I’ll be honest, it was a lot to digest. On one hand I was upset with being told I was half Cuban my whole life, when it turns out I don’t have any Cuban in me at all. On the other hand, my heritage only shapes my features and such, it doesn’t really depict who I really am. Being 5.2% West African doesn’t explain why I will do just about anything to help a child or animal in need. Being 10.5% Western Siberian doesn’t explain that I love the colors purple and green. Being 0.5% African Pygmies does mean that I can make jokes about my people being pygmies (I have a weird sense of humor).

All in all, I think it’s super cool to find out where my ancestors came from, but it doesn’t tell me who I am. Who I am, comes from who raised me, what my life experiences have been. I am a writer, mother, wife, daughter, sister, aunt, and the crazy lady down the street. All those things make up who I am and more.

I do want to thank GPS Origins for offering this really cool kit as I really did wonder where my “family” was from. I do think everyone should do this at some point, as it really shows us how we are more alike than we are different. So, now I know. Maybe someday, I will do another one and see how it compares to these results, but for now, I’m going to just keep being me. After all, that’s all I really do know.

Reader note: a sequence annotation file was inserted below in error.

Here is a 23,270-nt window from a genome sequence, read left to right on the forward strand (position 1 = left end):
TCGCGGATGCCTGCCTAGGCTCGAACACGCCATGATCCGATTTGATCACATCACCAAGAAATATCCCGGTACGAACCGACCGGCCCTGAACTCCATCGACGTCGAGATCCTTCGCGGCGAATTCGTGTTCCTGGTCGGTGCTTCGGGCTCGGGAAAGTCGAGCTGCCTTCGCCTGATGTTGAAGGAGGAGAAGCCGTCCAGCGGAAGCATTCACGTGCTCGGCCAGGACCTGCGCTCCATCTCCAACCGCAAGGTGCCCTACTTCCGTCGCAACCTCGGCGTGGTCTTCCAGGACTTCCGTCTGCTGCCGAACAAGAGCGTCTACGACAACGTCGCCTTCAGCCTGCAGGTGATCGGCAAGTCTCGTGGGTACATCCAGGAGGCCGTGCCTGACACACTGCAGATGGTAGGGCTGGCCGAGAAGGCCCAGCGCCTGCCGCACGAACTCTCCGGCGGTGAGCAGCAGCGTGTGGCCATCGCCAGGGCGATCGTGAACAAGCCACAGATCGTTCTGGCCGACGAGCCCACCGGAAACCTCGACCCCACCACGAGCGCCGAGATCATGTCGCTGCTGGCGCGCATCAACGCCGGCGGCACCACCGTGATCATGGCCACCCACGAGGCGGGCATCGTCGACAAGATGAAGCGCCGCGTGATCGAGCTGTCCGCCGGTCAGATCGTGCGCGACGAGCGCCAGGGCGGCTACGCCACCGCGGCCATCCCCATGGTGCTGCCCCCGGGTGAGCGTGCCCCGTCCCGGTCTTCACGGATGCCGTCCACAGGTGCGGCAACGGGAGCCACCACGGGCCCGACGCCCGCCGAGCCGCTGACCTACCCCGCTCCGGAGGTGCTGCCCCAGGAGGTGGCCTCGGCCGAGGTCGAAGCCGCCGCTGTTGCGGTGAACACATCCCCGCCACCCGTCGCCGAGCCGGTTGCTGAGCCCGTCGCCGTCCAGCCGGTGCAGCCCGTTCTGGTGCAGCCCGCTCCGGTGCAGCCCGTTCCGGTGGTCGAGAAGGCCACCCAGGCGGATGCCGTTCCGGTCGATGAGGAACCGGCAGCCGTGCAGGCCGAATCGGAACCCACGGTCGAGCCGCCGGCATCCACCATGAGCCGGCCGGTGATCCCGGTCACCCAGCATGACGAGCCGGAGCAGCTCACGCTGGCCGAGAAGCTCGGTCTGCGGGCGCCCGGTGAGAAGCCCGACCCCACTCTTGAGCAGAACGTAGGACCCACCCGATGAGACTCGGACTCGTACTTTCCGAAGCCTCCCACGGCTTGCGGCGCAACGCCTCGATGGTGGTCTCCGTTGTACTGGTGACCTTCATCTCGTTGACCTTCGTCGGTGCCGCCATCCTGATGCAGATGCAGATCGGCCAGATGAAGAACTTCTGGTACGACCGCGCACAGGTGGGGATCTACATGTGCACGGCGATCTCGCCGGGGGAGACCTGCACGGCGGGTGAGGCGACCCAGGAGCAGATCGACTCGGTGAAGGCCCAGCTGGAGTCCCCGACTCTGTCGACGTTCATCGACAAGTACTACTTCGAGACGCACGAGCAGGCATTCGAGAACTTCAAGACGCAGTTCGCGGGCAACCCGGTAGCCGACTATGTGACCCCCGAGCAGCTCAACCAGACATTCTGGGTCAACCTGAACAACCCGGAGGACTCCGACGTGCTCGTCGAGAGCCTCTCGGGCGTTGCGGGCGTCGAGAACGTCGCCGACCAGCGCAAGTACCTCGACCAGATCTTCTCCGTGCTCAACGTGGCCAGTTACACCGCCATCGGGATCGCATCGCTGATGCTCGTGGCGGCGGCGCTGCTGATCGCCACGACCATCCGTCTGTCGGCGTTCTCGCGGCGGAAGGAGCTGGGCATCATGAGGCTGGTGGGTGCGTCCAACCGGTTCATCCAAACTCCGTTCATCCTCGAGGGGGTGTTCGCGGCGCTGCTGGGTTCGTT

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Disclosure: The above item was received in order to facilitate review. I have not been compensated for this post. Top Notch Material blog will always provide honest opinions, beliefs or experiences on products reviewed. We will only recommend products or services that we feel are of benefit to our readers. If you have any questions, please contact me at katrina dot gehman {at} gmail com. The disclosure is done in accordance with the Federal Trade Commission 10 CFR, Part 255 Guides Concerning the use of Endorsements and Testimonials in Advertising.